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In politics, tackling is the stuff of the thrill. Almost all of the best campaign anecdotes involve a candidate coming from behind by expertly knocking a rival flat on their back. The tactics vary. The well-placed nugget of embarrassing dirt. The salacious-sounding detail that, even after it’s been explained away, still stings as it lingers in voters’ minds. An onslaught of negative ads. An un-endorsement. It’s the stuff that lands the boss on Page One, powers fundraising pitches masquerading as “strategy memos,” and keeps the dream alive for a few more days.
While sharp-elbowed operatives revel in that stuff, the focus on tackling betrays a campaign’s most important job: blocking. Defensive maneuvers are decidedly less sexy, but they are what keep routine annoyances from becoming full-blown crises. Just ask Republicans in Pennsylvania, where today’s primary may all come down to fumbled blocks, ones that may give Democrats their best chance at a pick-up opportunity in the Senate this cycle.
Indeed, given the late surge of the underfunded and un-vetted Kathy Barnette, Pennsylvania Republicans may find themselves with a nominee ready to join the ranks of Christine O’Donnell, Todd Akin, and Corey Stewart as cautionary tales that could have been written well before polls opened.
Republicans had plenty of time to figure out who they wanted to vie for the Senate seat held by Sen. Pat Toomey, who announced his plans to retire in October 2020. For much of the interim, two candidates led the field, positioning themselves as a proxy fight between the party’s Trumpiest faction and its traditional country-club wing.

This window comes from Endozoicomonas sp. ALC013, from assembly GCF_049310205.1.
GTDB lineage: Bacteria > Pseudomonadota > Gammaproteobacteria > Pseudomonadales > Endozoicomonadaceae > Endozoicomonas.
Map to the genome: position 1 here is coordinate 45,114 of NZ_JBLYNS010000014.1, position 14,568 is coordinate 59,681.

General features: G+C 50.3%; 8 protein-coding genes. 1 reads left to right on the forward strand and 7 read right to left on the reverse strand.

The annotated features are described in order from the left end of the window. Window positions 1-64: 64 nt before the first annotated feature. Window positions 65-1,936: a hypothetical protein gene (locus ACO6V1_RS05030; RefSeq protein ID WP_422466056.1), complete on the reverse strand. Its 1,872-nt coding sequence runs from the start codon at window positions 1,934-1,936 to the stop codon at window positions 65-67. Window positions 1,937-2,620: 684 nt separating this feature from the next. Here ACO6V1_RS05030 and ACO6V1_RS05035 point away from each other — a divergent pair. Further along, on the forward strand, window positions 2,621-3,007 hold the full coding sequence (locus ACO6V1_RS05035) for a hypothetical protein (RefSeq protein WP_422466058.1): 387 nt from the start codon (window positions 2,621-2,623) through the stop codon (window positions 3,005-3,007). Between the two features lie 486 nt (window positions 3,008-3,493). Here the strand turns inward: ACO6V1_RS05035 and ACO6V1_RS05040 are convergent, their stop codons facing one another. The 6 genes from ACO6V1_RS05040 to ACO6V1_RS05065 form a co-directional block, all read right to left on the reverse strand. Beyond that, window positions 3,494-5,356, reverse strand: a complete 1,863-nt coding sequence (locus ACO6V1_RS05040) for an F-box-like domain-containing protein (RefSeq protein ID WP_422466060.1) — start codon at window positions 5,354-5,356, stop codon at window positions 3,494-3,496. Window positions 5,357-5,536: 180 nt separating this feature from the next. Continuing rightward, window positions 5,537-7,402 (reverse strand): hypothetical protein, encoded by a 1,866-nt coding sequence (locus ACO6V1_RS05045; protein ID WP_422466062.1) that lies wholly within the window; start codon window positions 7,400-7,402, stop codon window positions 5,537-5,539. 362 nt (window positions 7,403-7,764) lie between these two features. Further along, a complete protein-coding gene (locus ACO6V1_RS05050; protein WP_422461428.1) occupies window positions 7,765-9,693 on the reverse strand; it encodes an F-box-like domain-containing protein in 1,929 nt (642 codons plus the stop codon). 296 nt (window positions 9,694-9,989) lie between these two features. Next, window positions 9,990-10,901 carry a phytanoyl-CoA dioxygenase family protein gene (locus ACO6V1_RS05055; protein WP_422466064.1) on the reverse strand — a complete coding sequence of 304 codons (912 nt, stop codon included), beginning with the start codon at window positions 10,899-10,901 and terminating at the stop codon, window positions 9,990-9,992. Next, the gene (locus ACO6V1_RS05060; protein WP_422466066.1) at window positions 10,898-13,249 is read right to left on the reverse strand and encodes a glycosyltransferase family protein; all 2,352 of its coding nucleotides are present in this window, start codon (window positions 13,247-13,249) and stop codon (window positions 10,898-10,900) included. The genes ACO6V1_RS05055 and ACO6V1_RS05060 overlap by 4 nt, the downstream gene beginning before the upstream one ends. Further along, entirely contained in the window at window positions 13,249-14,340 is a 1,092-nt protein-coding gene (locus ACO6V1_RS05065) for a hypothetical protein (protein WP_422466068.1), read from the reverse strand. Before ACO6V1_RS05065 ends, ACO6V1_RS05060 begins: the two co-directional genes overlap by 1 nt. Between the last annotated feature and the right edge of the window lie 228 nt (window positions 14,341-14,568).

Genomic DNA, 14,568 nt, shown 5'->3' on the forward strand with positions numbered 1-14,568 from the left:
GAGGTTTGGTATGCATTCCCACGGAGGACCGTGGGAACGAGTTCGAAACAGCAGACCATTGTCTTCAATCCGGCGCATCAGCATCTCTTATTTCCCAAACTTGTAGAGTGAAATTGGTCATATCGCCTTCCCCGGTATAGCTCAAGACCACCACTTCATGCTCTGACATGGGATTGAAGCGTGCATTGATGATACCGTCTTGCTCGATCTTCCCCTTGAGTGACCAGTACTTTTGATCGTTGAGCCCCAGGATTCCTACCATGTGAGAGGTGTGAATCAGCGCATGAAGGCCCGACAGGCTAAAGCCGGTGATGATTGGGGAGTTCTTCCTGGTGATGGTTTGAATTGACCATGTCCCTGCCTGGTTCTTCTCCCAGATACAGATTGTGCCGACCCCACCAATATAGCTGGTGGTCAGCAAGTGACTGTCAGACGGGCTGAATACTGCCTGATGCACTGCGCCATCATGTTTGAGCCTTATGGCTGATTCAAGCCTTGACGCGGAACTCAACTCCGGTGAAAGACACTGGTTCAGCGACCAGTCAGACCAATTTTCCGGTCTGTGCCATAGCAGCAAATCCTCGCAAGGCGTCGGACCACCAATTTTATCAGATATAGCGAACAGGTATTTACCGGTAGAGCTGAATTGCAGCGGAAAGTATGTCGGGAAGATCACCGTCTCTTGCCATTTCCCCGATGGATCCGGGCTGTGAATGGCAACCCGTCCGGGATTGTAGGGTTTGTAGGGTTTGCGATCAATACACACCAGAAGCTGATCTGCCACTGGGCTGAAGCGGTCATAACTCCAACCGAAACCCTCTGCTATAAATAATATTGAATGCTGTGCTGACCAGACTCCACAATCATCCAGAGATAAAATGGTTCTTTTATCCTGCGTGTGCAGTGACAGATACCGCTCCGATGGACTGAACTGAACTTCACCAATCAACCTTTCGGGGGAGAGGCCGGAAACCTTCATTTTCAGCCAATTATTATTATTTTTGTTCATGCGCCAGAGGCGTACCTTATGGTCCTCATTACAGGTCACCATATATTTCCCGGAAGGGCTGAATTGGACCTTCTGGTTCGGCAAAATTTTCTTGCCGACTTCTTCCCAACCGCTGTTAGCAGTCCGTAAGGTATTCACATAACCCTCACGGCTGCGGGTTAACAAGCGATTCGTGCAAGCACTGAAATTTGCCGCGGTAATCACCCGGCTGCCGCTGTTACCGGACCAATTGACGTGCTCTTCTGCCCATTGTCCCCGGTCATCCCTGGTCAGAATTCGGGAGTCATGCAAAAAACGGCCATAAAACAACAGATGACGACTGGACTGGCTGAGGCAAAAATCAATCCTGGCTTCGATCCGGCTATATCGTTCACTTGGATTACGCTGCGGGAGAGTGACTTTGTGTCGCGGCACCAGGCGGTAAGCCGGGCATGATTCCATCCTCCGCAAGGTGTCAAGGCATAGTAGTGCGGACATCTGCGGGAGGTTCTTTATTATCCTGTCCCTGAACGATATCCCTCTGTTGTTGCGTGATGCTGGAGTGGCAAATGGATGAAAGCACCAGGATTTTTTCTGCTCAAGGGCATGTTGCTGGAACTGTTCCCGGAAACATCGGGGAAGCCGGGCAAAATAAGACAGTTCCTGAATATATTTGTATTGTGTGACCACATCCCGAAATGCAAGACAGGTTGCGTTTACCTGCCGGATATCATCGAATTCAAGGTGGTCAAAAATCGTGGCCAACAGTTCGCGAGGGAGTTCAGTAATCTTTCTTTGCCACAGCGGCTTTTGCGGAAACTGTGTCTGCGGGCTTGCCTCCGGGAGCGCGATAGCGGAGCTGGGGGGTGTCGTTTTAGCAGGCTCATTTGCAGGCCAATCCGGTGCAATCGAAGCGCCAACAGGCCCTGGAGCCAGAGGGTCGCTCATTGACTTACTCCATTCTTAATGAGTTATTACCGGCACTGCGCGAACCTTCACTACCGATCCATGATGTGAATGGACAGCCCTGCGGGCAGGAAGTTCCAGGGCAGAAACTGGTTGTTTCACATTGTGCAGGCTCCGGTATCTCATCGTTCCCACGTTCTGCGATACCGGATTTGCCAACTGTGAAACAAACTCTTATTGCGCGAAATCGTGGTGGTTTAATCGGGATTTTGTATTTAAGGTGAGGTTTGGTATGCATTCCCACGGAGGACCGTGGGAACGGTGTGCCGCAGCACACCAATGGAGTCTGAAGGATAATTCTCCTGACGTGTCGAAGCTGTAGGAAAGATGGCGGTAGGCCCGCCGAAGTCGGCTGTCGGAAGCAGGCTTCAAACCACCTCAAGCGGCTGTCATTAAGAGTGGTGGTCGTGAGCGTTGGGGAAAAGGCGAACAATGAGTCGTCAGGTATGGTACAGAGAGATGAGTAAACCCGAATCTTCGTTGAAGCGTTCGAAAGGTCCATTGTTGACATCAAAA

Dr. Mehmet Oz won former President Donald Trump’s backing based on his celebrity despite several advisers warning that, until recently, the Oprah-created TV personality didn’t even live in Pennsylvania.
David McCormick, meanwhile, cobbled together an elite coalition made up of friends from Wall Street, fellow alumni from George W. Bush’s administration, and social conservatives like former Arkansas Gov. Mike Huckabee and potential future Arkansas Gov. Sarah Huckabee Sanders. He, too, was a transplant.
Once again, it was another battle for the future of the Republican Party, a theme that already this early in the primary season is starting to feel tired.
Then, seemingly out of nowhere, roared Barnette, whom TIME’s Charlotte Alter profiles here. After running for the House in 2020 and losing by 19 percentage points, Barnette joined the crowded field for an open Senate seat. For over a year, her campaign got little attention, as did Barnette’s activism, which includes organizing three buses of supporters to visit Washington on Jan. 6, 2021, for a rally backing Trump’s Big Lie; her campaign says she did not participate in the violent riot at the Capitol but does appear in some footage very close to it.